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Lewes, Delaware
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April 4, 1997     Cape Gazette
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April 4, 1997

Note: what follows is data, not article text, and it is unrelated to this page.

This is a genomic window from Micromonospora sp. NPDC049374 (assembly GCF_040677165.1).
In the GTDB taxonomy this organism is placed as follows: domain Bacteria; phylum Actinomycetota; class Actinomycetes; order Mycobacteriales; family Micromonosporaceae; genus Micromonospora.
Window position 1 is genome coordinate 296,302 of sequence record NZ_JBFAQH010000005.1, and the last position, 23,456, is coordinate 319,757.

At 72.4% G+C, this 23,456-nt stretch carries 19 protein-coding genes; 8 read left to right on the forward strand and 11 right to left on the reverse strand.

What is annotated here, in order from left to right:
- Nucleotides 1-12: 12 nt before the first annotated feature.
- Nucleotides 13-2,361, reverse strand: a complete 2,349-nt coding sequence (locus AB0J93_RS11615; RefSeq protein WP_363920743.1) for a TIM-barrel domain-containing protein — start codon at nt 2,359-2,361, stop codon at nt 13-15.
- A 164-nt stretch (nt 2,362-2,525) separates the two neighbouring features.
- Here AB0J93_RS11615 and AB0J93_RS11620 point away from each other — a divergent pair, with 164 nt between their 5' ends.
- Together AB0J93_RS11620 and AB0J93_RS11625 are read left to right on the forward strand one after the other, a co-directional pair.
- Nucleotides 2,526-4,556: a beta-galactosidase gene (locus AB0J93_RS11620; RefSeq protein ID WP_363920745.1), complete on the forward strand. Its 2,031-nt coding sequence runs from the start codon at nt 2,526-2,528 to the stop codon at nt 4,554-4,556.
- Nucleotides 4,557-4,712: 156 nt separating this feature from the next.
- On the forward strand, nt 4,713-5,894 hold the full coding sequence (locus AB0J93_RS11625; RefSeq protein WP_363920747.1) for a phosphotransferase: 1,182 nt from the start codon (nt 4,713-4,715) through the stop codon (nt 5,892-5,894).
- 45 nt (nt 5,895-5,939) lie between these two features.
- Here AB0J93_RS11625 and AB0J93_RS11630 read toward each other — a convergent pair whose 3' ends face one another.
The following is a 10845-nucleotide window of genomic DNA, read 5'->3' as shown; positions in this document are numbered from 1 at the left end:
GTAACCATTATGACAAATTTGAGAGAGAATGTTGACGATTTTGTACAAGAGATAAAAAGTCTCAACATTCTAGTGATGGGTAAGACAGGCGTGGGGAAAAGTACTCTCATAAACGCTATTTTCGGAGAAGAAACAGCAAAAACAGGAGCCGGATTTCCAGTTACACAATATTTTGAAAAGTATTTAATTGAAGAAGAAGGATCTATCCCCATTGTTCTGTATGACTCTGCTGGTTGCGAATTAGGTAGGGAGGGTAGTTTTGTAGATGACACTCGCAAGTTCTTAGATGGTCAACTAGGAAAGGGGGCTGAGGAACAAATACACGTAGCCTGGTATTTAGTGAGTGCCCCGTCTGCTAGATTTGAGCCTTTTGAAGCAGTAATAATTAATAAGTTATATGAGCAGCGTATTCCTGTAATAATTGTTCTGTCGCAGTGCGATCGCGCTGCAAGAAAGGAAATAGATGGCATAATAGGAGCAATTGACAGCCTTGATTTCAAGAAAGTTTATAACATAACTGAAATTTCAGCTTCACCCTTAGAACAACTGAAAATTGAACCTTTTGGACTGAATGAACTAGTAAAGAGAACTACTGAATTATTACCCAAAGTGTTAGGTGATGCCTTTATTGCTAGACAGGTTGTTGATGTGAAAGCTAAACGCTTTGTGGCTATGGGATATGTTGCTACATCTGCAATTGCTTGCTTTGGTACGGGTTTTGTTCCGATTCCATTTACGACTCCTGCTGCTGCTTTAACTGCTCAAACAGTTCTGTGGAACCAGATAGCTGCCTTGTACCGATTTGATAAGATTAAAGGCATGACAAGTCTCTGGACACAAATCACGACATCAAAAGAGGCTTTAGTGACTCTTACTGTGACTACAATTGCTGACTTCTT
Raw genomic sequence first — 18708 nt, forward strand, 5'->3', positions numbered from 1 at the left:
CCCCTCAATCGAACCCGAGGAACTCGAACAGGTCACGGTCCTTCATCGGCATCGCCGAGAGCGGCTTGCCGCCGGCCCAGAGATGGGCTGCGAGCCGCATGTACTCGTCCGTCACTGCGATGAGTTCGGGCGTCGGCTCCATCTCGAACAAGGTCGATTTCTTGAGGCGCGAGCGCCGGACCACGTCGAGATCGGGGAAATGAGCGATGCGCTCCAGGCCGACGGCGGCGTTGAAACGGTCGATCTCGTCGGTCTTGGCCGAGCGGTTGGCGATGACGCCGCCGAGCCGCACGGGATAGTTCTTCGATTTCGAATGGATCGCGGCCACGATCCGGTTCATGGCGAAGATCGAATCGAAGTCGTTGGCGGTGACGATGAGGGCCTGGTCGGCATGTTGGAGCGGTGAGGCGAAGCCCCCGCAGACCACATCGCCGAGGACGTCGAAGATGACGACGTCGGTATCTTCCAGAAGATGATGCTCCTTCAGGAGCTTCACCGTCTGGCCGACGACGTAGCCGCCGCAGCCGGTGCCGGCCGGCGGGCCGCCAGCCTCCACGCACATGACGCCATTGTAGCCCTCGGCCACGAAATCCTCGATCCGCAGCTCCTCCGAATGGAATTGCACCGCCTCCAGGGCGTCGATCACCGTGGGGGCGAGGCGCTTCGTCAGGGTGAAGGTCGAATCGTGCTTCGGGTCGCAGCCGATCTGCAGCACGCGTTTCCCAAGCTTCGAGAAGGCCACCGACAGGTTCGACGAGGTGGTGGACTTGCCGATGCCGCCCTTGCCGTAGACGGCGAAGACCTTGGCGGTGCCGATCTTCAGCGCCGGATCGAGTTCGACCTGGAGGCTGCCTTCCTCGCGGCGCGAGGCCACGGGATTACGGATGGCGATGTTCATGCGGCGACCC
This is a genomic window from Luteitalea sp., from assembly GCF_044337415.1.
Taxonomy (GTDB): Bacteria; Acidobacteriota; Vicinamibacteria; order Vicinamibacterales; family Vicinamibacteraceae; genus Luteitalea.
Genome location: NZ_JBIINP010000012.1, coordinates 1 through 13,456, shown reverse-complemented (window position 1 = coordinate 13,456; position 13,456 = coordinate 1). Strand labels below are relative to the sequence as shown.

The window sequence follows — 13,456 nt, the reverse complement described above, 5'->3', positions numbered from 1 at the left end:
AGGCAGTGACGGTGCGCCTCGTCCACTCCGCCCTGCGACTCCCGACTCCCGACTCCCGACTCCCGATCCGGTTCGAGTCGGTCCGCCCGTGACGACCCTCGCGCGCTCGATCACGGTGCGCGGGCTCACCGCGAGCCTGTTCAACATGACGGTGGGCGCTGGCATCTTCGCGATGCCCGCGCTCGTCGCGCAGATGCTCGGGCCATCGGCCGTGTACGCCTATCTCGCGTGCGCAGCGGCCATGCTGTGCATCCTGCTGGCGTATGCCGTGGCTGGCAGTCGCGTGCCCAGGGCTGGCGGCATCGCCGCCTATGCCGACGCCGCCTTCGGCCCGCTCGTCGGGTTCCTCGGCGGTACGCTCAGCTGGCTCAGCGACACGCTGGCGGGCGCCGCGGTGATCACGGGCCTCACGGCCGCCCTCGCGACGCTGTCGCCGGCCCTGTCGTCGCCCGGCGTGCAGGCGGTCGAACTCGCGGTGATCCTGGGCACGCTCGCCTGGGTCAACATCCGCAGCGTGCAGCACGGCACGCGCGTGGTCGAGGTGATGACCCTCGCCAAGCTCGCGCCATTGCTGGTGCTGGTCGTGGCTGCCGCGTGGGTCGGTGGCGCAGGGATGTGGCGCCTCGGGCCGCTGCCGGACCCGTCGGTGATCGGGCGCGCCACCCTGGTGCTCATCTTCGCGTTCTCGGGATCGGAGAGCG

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Briefly Rehoboth Main Street cancels Flower Festival The Rehoboth Beach Main Street Board of Directors voted at its April 2 monthly meeting to cancel the third annual Garden and Flower Festival, which had been scheduled for Saturday and Sunday, April 19-20 at the Con- vention Center. The decision, said Main Street Executive Director Anne Marie Burnell, "was due to the lack of vendor participation." The status of "Art in the Park," which was to be held in conjunction with the festival, was not firm as of Thurs- day, April 3. "The good new, however," said Bumell, "is that the fourth annual Inn Tour will still take place from I to 5 p.m., Sunday, April 20, with the chance to win a free two-night getaway for two in Rehoboth Beach." This tour is sponsored by the Association of Delaware Shore Inns and Bed & Breakfasts, with eight B&Bs open to the public that day. Several of the participat- ing inns wills join together to give away a free two-night getaway for two, To qualify to win one must visit all eight of the inns on the tour. For more information on the B&B tour, call 226-2535, or any of the participating inns: At Melissa's, Lord & Hamilton Sea- side Inn, The Mallard, The Royal Rose Inn, Sea Voice Inn, Sea Witch Manor and The Lighthouse Inn. Before it was decided to cancel the festival, the Rehoboth Beach Board of Commissioners gave permission March 31 to hold the Art in the Park on the Bandstand as a one-day only event Saturday, April 19, with an April 20 rain date, rather than hold it in The Grove park. In making the re- quest, Main Street officials noted that the Bandstand affords much better visibility for the artists, who are members of Relioboth Art League and Cape Artists, The board stressed that the artists could only sell their own artwork during the event. Sussex gives land use plan to state The Sussex County comprehen- Clarifications An obituary in the March 28 edition for Dr. Harold P. Rose in- correctly stated that he was pre- ceded in death by his wife, Au- drey Rose. Mrs. Rose is still alive. We apologize for the error. The last sentence in an article concerning the summer transit routes in the resort area was dropped in the March 28 edition. It would have informed the read- ers that DRT expects to finalize the routes by mid-April, with a Resort Advisory Committee meeting slated for April 22. five land use plan was submitted to the Governor's Cabinet Corn- mittee on State Planning on Mon- day, March 31 in the Governor's Conference Room, Carvel Build- ing, Wilmington, Delaware. Sussex County submitted the plan in a brief presentation. The presentation by Sussex was only slated for five minutes on the Cab- inet Committee agenda, although the presentation actually took about 20 minutes. "They were very complimentary," said Plan- ning and Zoning Director Lawrence Lank. Lank said that a major concern of the members was minimum lot size (the county recommended an increase to three quarter acre). But Lank said the overall reaction was good. "They seemed very support- ive." The Cabinet Committee will have 60 days to review the plan and make recommendations. Members of the Cabinet Commit- tee will be attending the Tuesday, April 15 Sussex County Council meeting. New computerized system to speed up permitting Permitting should be faster for people wanting to receive envi- ronmental permits, thanks to a new state system. Septic and well permits willbe affected by the new computerized system, which was unveiled on Tuesday, March 25. Although a new computer sys- tem would have helped cut wait- ing times, the Division of Water Resources chose to completely re- design its exiting well and septic permitting processes using a busi- ness process redesign approach with the assistance of the Xerox corporation. The redesigned sys- tem is intended to be faster and consumer friendly because it shortened the process by using computer technology and by changing how permits are processed and issued. The new process eliminates a number of steps in the most commonly re- quested permit applications. The Division of Water Re- sources saw the need to improve how environmental permits are is- sued some time ago, according to a written statement from the De- partment of Natural Resources and Environmental Control. Since the majority of the division's per- mits are issued by the well and septic permitting programs, it was decided a pilot project would be developed to evaluate how to im- prove the permit programs. Corps proposes Lewes Beach project The U.S. Army Corps of Engi- neers has proposed a $3.2 million beach replenishment project for the Lewes area. The plan calls for placing sand on Lewes Beach near Roosevelt Inlet. It also calls for building a jetty of approximately 700 feet in length and a protective dune. The project is only proposed at this point and would be intended to prevent beach erosion problems in the Roosevelt Inlet area at the northern end of Lewes Beach. That area has suffered from beach erosion and Roosevelt Inlet has suffered from a number of problems. The inlet, which con- nects Delaware Bay with the Lewes-Rehoboth Canal, is a popu- lar boating and fishing area, but it frequently shoals in and must be dredged. The former inlet jetties have since been replaced with stone, which has helped stabilize the inlet. Corps officials have also asked to study the impact of the Harbor of Refuge breakwater located off Lewes and the inlet. The Corps wants to determine whether those federal projects actually helped increase beach erosion in the area. If those projects, which are more than a century and a half old in the case of the case of the breakwater, have contributed to beach erosion, than the federal government may pay. more than its traditional two-thirds share of beach replenishment costs. County applies for RDA loans Sussex County Finance Direc- tor David Baker said the county is applying for $750,000 from the Rural Development Administra- tion (RDA). If approved, the loans would be used to improve emer- gency operations communica- tions. Specifically, the money would purchase generators for communication towers, a digital logging recorder, enlarge the dis- patch area and develop an alterna- tive 911 center unit. Some of the improvements would be needed to pay the county share of the state's planned 800 MHZ communica- tion network improvements. The remainder of the RDA loan money would be used for six hangars widening an airport run- way and building a parallel airport taxiway. Total cost of the pro- posed loan is $750,000. No dogs allowed on Rehoboth beaches It's that time of year again - when Fido is banned from beach- es in Rehoboth Beach - which be- came effective April 1 and will continue through Oct. 31. The city's ordinance does not allow any dogs on the beach or Board- walk at any time during this sea- son. With a minimum fine of $44.50 for a first offense, no warnings are being given for vio- lators. West Rehoboth Sewer District honored Tatman and Lee Associates have been recognized with the 1997 "Engineering Excellence Award" for their work on the West Rehoboth Sewer District. The "Grand Conceptor Award" is considered quite prestigious. Sus- sex County Council heard about the award on Tuesday, April 1. "As noted, the award was rated based on originality, technical val- CAPE GAZETTE, Friday, April 4- April 10, 1997 - ue to the engineering profession, social/economic considerations, complexity and meeting the coun- ty's needs," said Sussex County Finance Director Dave Baker in a letter to Sussex County Adminis- tratorBob Stickels. "As recipient of this number one award in the state of Delaware, the project will be submitted for a national award to the American Consulting Engi- neers Council." Daylight Savings Time begins Sunday, April 6 Daylight Savings Time, when we move our clocks forward one hour at 2 a.m. to 3 a.m., begins Sunday, April 6. While we will lose an hour of sleep, we'll gain an hour of sunlight that evening. Acres commissioners slate quarterly meeting Commissioners for the Town of Henlopen Acres will have their third quarter meeting on Friday, April 11 at 10 a.m. Agenda items include the discussion of entrance video cameras and the town's irri- gation systems. The meeting will be held in the Henlopen Acres Town Hall at 104 Tidewaters. Silver Lake path dispute still unsettled Despite compromise attempts from both sides of the Silver Lake public path dispute in Dewey Beach, no resolution has been made. The decision of whether or not to keep the 50 by 187 foot pathway bordering four Silver Lake properties now ties in the hands of Superior Court Judge T. Henley Grves. During the Wednesday, March 19 dosing arguments of attorneys and members of the public from both sides of the issue, Graves said he would not rule on the issue un- til he had the chance to review let- ters and documents submitted to the court. William Manning, attorney for the homeowners, submitted to the court a summary of the organiza- tion and responsibilities of a pro- posed "South Silver Lake Mainte- nance Corporation," a "non-stock corporation managed by the own- ers of the four lots bordering the right-of-way, a representative of the Delaware Department of Transportation (DeIDOT) or an- other state agency assigned by DelDOT and an elected official of Dewey Beach, if the town would like to participate." Two of the petitioners are will- ing to remove their private docks, said Manning, while one petitioner has agreed to open his dock for limited public use. The corpora- tion would design and improve a path from the eastern end of Lake Drive to the dock. The owner of the dock would have the right to remove the structure at any time. The petitioners would be party to a "conservation easement agreement" with DelDOT, in ex- change for paying the state agency $50,000 for vacating the path. The money would be put into the Michael Short photo Employee honored Shirley Sommers has re- tired after serving 23 years with Sussex County's Regis- ter in Chancery Office. Som- mers was honored by Sussex County Council during the council's regular meeting April 1. Sommers, known for her helpfulness, is shown here with boss David Wilson. I department's Transportation Trust Fund. Graves allowed the public a two-week period within which it may submit written comments concerning the latest proposal. He is expected to rule on the issue sometime after Wednesday, April 9. New members, old debts, face Milton April 7 Milton Town Council faces a full agenda for the Monday, April 7, 7:30 p.m. meeting; included are the ins.tallation of new council membeand a list of old and new business. Robert Blayney and Paul "P.D." Camenisch will take their places on council for the first time, and committee assignments will be made. Discussion of bad debt accounts is listed under old busi- ness, and figures will be given re- garding delinquent town taxes, fees and utility bills. The ongoing dissatisfaction with the town clock will also be ad- dressed. The clock, located on Union Street, beside the Broadldll River and across the street from the library, has been dysfunctional for some time. The style also has come under fire from those who would like to see one more com- plimentary to the historic image of downtown Milton. Responding to interest in youih programming for Milton, Becky Craft will make a presentation to council. Craft is the executive di- rector of the Boys and Girls Club of Greater Milford. She met earlier with Mayor Jack Bushey and Council Member Charles Fleet- wood, and they agreed that there is potential for cooperative program- ming in Milton. The grant for updating the town's comprehensive plan is also included in the business of the evening. Milton Town Council meets in the upstairs meeting room of the library. Council workshops are in the City Hail meeting room at 7 p.m. on the third Wednesday of the month. The next workshop meeting is Wednesday, April 16.